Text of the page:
Much like any railway station in the world, once you’ve found the platform your train departs from, make your way up to the platform where your departure platform will be marked with where your carriage will precisely stop. And precisely stop it will.

Unlike British railway stations where the arrival of your train is announced by the rasping of an asthmatic-sounding diesel engine chugging down the tracks and the ramshackle rattling of carriages, you may very well miss the smooth, almost silent arrival of your Shinkansen train as it effortlessly pulls into the station on electric power.

Suddenly, it’s there, in all its glory, looking very much like a cross between a bird, a rocket ship and a vision of the future. You won’t know if you should get on or if you’re about to be abducted by aliens. The doors will silently slide open and disgorge the offboarding passengers and then it’s your time to board.

If you are a genuine train aficionado, now is not the time to nip to the front to take a photo of you with your supertrain. There’s literally no time. Japanese railway companies haven’t reached peak efficiency by allowing every Tom, Dick and Harry to take happy snaps with an inanimate object like some sort of mental patient when they should be swiftly making their way on board and sitting the hell down.

a Shinkansen train guard

We navigated to our seats without any problems, stowed our cabin baggage in the overhead luggage racks and sat the hell down. Whistles blew. The doors slid closed. White-gloved station staff conducted a terrifying-looking and efficient departure routine of pointing rapidly at things they were checking were closed, locked and secured and, to my surprise, bowed as the train departed.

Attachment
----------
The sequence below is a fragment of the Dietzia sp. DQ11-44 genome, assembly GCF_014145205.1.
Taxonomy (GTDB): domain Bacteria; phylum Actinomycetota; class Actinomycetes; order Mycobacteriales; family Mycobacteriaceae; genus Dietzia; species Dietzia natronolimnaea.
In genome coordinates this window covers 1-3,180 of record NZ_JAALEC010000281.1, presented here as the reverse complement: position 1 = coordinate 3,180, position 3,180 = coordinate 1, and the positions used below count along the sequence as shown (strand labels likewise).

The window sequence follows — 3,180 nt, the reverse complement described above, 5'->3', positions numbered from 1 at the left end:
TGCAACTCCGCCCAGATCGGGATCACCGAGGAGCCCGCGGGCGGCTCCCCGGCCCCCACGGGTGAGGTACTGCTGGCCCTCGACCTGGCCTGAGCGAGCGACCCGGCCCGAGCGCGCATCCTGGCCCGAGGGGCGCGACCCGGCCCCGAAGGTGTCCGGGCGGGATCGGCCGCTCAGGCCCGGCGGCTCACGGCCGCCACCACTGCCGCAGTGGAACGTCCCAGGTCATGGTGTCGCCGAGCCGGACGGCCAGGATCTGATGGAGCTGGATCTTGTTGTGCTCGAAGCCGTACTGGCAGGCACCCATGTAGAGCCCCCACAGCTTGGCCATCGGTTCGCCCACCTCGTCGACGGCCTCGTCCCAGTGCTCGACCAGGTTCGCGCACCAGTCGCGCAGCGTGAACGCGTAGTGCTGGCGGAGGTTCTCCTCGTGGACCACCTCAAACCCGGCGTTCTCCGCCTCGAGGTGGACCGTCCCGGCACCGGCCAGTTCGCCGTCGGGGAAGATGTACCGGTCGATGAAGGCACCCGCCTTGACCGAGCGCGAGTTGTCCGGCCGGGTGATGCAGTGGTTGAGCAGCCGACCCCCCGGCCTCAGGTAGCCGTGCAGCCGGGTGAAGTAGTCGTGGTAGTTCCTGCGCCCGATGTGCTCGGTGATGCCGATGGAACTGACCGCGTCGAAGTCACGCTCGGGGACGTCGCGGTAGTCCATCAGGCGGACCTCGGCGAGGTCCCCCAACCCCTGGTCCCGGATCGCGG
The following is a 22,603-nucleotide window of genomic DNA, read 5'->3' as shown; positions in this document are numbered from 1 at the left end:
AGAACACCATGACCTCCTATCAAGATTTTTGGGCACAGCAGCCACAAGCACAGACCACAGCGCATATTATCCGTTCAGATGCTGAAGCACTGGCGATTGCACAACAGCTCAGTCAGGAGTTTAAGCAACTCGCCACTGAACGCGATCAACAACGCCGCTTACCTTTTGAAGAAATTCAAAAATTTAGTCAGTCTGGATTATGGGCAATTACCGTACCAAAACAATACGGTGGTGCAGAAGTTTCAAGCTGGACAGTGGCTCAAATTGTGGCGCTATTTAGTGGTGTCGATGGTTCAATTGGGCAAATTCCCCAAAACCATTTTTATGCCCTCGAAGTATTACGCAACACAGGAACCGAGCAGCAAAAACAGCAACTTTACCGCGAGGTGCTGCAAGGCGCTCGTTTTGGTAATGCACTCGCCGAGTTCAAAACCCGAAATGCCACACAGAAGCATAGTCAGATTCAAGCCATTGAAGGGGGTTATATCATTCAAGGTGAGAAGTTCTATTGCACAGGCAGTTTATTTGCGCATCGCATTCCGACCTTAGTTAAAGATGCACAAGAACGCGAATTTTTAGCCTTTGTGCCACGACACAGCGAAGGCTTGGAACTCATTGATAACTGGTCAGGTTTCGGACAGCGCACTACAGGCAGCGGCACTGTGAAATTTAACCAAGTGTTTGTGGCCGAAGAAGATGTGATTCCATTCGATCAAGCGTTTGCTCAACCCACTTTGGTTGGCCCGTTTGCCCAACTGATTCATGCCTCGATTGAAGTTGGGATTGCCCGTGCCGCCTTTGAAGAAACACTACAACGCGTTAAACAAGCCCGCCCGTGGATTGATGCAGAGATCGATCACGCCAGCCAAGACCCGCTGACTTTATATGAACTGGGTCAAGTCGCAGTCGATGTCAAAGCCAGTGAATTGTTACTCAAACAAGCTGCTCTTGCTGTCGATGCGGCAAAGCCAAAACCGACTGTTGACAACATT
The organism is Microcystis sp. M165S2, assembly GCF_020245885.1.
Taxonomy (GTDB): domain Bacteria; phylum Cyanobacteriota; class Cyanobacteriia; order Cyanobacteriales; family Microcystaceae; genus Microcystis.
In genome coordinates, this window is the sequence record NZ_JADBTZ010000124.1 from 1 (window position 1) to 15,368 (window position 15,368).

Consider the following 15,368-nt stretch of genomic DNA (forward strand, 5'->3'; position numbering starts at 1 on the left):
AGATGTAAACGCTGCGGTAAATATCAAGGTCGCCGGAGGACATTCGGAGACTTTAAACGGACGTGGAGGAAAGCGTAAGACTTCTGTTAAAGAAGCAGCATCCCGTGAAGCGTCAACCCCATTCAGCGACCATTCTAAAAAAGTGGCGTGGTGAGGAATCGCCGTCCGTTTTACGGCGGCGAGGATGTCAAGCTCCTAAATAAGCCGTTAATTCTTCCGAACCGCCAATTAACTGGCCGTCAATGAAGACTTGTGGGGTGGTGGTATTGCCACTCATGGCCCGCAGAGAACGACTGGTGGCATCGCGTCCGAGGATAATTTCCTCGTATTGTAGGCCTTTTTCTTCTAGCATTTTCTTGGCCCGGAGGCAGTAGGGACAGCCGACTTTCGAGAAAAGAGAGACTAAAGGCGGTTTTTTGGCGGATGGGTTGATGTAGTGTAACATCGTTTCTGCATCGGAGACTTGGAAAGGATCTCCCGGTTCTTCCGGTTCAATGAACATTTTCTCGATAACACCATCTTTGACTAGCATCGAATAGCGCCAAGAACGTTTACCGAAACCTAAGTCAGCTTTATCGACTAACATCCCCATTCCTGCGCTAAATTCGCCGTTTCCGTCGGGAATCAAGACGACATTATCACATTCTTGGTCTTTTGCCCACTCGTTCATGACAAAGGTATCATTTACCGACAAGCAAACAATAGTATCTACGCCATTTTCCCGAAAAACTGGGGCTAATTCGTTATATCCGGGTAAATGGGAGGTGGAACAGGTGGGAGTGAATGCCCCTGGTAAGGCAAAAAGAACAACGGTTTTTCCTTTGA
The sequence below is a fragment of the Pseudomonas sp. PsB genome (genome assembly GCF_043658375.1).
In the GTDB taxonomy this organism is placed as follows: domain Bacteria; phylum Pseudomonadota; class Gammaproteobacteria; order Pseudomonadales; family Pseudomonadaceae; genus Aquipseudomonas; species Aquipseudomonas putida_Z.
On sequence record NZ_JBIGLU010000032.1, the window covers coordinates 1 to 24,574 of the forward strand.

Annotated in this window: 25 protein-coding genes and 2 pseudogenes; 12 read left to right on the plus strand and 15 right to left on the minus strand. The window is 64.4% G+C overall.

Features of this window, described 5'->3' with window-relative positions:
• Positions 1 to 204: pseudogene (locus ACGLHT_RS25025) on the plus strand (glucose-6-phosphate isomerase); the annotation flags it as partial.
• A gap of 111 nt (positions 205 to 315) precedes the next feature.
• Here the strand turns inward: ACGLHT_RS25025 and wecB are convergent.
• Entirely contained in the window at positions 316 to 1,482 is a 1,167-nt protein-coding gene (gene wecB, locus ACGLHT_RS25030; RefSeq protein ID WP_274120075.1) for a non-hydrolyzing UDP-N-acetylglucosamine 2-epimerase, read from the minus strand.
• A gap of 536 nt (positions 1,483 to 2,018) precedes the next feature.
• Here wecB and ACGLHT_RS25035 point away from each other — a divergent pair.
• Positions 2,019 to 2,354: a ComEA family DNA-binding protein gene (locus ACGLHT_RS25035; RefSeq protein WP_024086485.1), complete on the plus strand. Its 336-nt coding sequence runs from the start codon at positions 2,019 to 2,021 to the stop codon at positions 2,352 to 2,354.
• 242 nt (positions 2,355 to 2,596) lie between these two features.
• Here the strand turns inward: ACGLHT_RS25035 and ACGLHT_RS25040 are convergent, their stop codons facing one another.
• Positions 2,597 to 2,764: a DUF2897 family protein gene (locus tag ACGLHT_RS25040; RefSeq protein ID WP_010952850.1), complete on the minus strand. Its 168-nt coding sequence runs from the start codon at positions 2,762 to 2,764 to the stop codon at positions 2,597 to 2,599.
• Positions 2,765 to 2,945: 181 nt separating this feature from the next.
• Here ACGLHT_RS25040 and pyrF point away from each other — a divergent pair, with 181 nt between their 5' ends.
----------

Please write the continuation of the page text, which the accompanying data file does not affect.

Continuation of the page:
I can’t imagine that catching on in England. The motors piled on the acceleration as soon as we cleared the platform and before we knew it, we were heading to Osaka at 200 mph.

Once we were safely underway, I grabbed my bag and got the children sorted out. The Boy suffers from uncontrollable anxiety if the battery power on his tablet drops below 99.99% so using the power sockets under his seat, we got him sorted and placed his tablet, his train snacks and a drink on the airline-style drop-down tray he had on his seat before logging him into the complementary WiFi.

The standard class carriages in a Shinkansen train are set out in a 2 + 3 layout with the central corridor down the middle, so The Boy and I sat in one row, with The Wife and Girl just in front. It’s also worth noting that all seats in Shinkansen trains face the direction of travel to combat motion sickness.

And again, because the Japanese think of absolutely everything, they’re all on a pivot, so when they reach the end of the line, they press a button, and the seats spin around so they’re facing the right direction for the journey home.